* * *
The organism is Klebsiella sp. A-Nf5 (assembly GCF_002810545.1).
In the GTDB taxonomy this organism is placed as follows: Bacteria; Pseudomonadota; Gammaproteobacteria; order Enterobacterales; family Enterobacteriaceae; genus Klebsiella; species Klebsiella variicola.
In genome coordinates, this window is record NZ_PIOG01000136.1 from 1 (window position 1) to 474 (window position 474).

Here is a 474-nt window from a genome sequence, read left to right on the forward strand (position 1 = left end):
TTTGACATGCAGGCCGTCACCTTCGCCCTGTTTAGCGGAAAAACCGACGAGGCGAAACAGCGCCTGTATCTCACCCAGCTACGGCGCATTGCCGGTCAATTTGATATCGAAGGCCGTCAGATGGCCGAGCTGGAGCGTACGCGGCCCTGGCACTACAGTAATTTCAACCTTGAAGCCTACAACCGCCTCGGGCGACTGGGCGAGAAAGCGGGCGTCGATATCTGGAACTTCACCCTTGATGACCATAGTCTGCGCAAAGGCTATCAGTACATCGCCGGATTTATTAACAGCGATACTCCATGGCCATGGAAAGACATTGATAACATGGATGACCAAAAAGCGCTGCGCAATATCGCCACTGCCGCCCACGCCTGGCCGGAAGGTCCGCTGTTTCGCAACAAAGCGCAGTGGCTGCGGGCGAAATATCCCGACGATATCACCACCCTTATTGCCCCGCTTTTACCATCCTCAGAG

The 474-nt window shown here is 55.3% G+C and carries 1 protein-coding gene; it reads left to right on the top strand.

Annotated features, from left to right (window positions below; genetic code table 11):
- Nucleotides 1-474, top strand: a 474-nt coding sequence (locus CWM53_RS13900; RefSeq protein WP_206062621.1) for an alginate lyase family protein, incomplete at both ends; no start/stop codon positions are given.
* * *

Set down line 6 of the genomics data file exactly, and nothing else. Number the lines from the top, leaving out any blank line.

The 474-nt window shown here is 55.3% G+C and carries 1 protein-coding gene; it reads left to right on the top strand.